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Showing posts from January, 2012

A must read

I've said it many times and I will say it many more, the best that beer has given me is the possibility of meeting a lot of great people. People from all walks of life and quite a few countries, people whom most likely I would have never met if it hadn't been for our common interest in beer.

Some of them went on to become friends in the pre-facebook sense of the word. One of those people is Evan Rail, author of The Good Beer Guide: Prague and the Czech Republic and many articles about travel, food and beer published in places like The New York Times.

Evan has just published a new work, Why Beer Matters, a 20 page essay that should be mandatory reading for anyone with at least a passing interest in beer.
The essay is only available for Kindle and I greatly thank Evan for having sent me a pdf version. Let me tell you this, I don't quite like reading such long texts sitting in front of my PC, but this one got me sticked to my chair as a good thriller.

The question on the cove…

Heresy!

I love cellar pubs, the deeper they are, the better. There's something almost clandestine in going to a cellar for a beer. You have the pleasant sensation of escaping or hiding from something or someone, of sheltering yourself in the solace of alike souls. In a cellar the time and the seasons loose much of their meaning. It doesn't matter what time of the day or the year it is, the cellar has this static continuity that is impervious to calendar or clock (and not long ago, it was also impervious to mobile phone signals). You don't go to a cellar to have a quick pint on the go, walking several metres down into the bowels of Mother Earth implies a commitment to yourself.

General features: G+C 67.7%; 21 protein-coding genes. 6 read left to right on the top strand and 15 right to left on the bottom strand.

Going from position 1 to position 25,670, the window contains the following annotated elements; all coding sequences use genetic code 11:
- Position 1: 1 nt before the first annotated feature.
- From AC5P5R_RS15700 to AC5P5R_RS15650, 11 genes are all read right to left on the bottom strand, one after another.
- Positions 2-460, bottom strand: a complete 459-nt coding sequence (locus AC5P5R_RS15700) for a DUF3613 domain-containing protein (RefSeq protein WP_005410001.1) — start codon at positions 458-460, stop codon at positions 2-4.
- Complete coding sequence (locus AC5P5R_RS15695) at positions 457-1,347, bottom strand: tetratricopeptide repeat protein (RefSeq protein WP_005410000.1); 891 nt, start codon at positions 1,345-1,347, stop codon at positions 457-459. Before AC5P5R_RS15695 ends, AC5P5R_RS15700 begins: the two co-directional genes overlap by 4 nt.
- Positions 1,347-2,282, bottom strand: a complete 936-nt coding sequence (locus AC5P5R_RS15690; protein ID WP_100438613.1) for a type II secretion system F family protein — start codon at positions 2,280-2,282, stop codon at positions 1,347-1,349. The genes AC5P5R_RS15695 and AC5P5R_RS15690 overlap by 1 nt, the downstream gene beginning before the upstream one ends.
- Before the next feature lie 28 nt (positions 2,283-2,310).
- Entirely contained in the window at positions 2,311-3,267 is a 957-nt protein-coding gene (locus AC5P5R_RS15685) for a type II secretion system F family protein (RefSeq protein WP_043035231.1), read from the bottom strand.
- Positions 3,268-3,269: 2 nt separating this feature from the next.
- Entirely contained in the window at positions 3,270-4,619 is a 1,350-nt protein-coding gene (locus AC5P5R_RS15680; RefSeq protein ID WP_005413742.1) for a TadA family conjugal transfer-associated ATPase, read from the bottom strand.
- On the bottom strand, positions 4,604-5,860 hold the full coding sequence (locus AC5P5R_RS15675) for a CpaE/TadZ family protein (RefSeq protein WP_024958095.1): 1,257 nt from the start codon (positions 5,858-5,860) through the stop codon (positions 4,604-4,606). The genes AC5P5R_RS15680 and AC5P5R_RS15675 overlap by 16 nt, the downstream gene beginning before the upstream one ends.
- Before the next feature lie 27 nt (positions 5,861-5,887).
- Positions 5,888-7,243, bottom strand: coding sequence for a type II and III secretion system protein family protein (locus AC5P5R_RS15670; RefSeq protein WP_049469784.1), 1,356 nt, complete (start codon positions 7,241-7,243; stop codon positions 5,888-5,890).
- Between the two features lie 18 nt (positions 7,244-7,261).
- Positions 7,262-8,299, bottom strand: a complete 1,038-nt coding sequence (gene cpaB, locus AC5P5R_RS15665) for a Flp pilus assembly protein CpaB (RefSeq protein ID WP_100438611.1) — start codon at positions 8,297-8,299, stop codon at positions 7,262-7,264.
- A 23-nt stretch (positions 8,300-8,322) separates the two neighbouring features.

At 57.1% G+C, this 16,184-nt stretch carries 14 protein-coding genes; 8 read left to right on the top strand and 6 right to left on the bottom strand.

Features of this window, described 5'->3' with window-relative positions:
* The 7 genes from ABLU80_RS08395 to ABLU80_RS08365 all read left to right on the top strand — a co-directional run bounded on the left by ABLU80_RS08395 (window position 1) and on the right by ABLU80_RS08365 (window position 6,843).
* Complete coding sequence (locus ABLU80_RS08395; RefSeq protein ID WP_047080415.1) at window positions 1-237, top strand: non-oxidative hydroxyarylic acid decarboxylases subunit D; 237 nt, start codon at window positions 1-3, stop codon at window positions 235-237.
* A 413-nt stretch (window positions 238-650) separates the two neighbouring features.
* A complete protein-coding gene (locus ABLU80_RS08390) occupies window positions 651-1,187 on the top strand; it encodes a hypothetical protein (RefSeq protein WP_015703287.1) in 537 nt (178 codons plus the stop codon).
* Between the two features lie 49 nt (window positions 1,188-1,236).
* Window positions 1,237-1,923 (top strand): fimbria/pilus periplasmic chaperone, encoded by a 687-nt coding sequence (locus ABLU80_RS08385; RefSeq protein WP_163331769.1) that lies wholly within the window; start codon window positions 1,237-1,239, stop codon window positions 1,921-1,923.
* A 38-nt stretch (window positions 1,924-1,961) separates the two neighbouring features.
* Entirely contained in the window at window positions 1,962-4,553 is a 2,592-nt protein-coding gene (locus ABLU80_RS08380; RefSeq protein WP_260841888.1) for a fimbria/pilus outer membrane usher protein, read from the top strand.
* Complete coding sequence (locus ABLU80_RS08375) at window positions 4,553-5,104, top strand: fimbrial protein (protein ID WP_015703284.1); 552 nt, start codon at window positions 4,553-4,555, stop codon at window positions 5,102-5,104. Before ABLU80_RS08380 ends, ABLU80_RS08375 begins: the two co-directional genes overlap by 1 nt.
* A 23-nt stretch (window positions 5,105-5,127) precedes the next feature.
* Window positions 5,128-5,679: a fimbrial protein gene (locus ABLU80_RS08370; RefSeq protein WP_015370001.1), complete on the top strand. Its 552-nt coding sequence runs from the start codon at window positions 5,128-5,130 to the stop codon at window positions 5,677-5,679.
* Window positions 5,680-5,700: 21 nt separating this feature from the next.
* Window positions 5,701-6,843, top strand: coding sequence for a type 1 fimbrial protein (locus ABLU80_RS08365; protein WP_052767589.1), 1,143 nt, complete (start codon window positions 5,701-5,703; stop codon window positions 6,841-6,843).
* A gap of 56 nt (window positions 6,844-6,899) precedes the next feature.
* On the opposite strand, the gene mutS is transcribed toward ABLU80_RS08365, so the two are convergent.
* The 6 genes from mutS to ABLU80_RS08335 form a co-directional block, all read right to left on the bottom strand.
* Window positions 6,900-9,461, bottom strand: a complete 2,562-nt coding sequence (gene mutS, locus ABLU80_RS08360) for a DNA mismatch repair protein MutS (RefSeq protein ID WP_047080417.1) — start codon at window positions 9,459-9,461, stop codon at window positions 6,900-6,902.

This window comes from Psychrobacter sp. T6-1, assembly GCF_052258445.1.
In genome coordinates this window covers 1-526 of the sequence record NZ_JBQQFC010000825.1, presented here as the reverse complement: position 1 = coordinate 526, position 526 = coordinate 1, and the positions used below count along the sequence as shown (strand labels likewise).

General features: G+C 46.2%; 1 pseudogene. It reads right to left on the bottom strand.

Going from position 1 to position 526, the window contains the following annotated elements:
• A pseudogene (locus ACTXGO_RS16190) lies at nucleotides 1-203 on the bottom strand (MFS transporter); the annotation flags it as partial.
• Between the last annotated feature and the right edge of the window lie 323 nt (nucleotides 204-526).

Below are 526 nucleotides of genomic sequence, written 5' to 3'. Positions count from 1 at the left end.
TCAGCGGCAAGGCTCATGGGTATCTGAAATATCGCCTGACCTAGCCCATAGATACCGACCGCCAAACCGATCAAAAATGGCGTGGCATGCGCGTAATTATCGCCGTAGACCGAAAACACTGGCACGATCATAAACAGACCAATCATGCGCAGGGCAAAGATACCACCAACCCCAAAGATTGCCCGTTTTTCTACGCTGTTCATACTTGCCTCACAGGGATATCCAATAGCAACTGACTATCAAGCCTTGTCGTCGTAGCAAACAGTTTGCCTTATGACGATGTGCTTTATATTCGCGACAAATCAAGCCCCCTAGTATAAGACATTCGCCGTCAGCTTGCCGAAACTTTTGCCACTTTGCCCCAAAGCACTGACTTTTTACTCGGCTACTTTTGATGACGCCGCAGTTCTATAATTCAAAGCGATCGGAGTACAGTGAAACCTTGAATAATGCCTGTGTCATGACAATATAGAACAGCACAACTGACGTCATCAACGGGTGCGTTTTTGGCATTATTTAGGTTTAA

And if we are speaking about a place we've never been before, uncertainty should be added to all of the above. A cellar hasn't got a front or windows, there's nothing that can gives us at least an idea of what awaits us. Just a door, an impassive piece of wood that won't reveal what's hid…

A bit of marketing

Marketing is something that I find incredibly interesting. It's a lot more democratic than most seem to think. There are extremely well funded and deeply researched campaigns that still manage to result in massive flops and others that turn out to be an enormous success despite of the opposite. As in everything, luck can play a role, but the key to success is in how well companies manage to understand the target consumer and the market in general.

Large companies need specialized consultants and/or departments to carry out market surveys and plan campaigns because their very size has detached them from the common people and also because they are forced to appeal to the broadest possible audience. Small companies, in principle, have the advantage of having a more direct contact with the consumer, which allows them to have a better picture of them. However, at the end of the day, it will all depend on how well both large and small are able to interpret and use the information they g…